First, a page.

Still searching? Don’t give up on love, says Simran Mangharam - Hindustan Times
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Still searching? Don’t give up on love, says Simran Mangharam

BySimran Mangharam
May 18, 2024 06:33 PM IST

The unsolicited advice can be exhausting. Loneliness can feel like despair. Remember (and I speak from past experience) there are many like yourself out there.

Merely mention that one is trying to find love, and the advice pours in.

Love may appear where you least expect it: Art attributed to Banksy, showing a Cupid-like figure and an explosion of flowers, appeared in Bristol on Valentine’s Day, 2020. (Getty Images) PREMIUM
Love may appear where you least expect it: Art attributed to Banksy, showing a Cupid-like figure and an explosion of flowers, appeared in Bristol on Valentine’s Day, 2020. (Getty Images)

A lot of it is trite: “It will happen when you least expect it to”. “You have to put yourself out there”. Such advice can feel both baffling and somehow laden with blame. Sometimes the advice can be downright damaging (“Is it possible you expect too much?” No. The answer is invariably no).

The worst kind of advice is the unsolicited advice, from people who will ask about one’s marital status and then set about trying to “fix” it.

Elaine, a 37-year-old management consultant from Delhi, had been at the receiving end of such tips for almost a decade. She had put herself out there, tried matrimonial sites and dating apps, attending speed-dating meets and went on blind dates. She sought love at alumni meets and at the gym; signed up for mixers that charged large sums for a shot at a happily-ever-after. She still remained single, and yearned not to be.

As the advice kept pouring in, she began to hit back with “I’ve tried that, many times.” At which point she was now advised, in contrarian tones, to step back and “stop trying so hard”.

Stepping back is difficult when one has been seeking for so long. She has spent years hoping that someone she encounters in an unexpected way will turn out to be the person she spends her life with. She even prayed at her church that she would find the right person, she told me tearfully, at our first session.

What else was there for her to do? Was there any point holding out hope any longer?

I usually start, in such cases, with a gentle reminder that the person I am coaching is far from alone. They are, in fact, part of a large, diverse and determined global community, many of whom have also spent years looking, with little success. The vast and scattered nature of this community, after all, is a big part of what makes dating apps such big business.

So what should one do? I recommend a combination of patience, balance and simplicity. And in this context, some of the trite advice actually holds true. Allow me to explain.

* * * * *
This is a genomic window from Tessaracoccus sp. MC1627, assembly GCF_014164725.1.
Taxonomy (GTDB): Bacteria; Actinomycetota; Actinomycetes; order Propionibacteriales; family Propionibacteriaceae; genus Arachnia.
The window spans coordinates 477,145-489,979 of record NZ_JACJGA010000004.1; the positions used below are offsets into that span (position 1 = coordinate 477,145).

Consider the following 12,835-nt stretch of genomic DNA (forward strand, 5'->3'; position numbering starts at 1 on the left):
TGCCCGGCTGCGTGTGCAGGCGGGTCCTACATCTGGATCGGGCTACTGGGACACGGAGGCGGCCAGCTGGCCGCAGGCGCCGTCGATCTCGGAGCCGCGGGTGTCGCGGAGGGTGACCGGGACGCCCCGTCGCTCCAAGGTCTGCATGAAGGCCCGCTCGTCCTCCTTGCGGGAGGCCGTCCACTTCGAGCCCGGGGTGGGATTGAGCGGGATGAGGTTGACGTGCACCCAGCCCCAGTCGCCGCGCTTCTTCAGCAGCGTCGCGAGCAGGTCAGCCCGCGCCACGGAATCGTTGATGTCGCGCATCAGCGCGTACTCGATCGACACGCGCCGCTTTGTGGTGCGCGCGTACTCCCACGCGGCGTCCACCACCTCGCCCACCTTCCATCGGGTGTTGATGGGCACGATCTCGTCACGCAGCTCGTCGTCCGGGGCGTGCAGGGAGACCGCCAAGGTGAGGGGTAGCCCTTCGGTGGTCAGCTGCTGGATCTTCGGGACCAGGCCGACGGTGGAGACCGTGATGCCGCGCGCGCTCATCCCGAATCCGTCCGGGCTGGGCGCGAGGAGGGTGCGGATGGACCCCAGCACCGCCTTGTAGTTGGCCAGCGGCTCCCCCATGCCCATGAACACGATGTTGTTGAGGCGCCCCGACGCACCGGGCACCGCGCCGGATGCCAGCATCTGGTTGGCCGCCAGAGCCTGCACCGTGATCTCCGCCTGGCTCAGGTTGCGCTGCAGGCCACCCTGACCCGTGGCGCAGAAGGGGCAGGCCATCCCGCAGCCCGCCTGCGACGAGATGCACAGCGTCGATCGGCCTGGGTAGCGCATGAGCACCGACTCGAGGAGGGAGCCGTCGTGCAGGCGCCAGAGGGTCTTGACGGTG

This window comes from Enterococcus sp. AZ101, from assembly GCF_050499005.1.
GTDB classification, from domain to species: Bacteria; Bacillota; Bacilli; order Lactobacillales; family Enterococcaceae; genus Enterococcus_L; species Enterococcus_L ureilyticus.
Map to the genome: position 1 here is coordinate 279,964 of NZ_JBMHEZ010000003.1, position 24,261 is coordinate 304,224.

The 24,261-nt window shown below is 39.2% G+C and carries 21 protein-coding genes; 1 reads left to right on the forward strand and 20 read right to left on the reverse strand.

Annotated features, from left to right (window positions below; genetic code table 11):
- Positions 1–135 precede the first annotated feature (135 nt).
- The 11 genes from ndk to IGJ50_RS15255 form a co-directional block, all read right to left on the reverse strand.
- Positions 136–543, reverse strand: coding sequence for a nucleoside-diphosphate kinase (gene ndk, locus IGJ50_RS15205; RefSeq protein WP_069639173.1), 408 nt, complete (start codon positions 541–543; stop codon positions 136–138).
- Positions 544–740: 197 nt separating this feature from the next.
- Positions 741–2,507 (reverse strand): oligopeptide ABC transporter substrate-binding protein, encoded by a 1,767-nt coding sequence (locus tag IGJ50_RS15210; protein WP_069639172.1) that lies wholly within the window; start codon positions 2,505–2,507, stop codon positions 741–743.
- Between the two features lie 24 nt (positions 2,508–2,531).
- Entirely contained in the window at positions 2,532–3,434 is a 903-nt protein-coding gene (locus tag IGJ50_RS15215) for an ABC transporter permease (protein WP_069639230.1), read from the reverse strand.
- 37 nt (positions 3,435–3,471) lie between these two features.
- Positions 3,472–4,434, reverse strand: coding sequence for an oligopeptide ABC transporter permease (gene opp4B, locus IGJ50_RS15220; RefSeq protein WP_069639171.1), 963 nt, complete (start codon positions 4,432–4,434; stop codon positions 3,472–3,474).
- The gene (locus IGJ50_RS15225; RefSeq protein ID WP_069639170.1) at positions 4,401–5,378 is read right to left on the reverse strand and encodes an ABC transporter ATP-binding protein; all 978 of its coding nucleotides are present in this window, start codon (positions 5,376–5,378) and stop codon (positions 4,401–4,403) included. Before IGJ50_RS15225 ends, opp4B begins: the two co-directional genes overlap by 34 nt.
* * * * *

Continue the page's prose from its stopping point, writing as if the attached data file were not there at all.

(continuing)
* “Put yourself out there”: One does have to continue to make the effort to meet new people. But try to choose activities that you actually enjoy. There is a reason so many people meet their significant other at work, for instance; it’s often a room full of like-minded individuals. In the search for love, it can help to think about what you enjoy, and pick a group that enjoys this activity too. Now, attend for the activity, not the hope of a date. This bit is crucial, and leads me to adage two…

* “It will happen when you least expect it”: If one is on a hike because one enjoys hiking, one is in a positive state of mind, actively working towards a goal but not consumed by it. This matters. How often has anyone been asked out, when they were agitated, anxious and eager to impress?

There is a terrible word that people use for others who have spent a long time searching unsuccessfully for love: Desperate. I must admit I judge anyone who uses this term. It is unkind, and usually untrue. It isn’t “desperation” that causes tension between two new acquaintances, preventing a possible meet cute; it is the mental fatigue, loneliness and slow ebb of hope. So, be open to new people, but try not to actively and anxiously scan the horizon.

* “Don’t give up hope.” I truly believe that there is someone out there for every genuine person. But aim for balance, as the search stretches out. It is hard; I know. I searched for a long time before I found my husband, Siddharth. But I used patience, and worked on not allowing the search to eat away at my morale.

I eventually found my husband at a party. We were both devouring blue cheese, and talked for an hour about the cheeses we loved, before we even knew each other’s names.

Give it time. Give it patience. Be kind to yourself. Those really are the most important steps, and often the most effective ones too.

(Simran Mangharam is a dating and relationship coach and can be reached on simran@floh.in)

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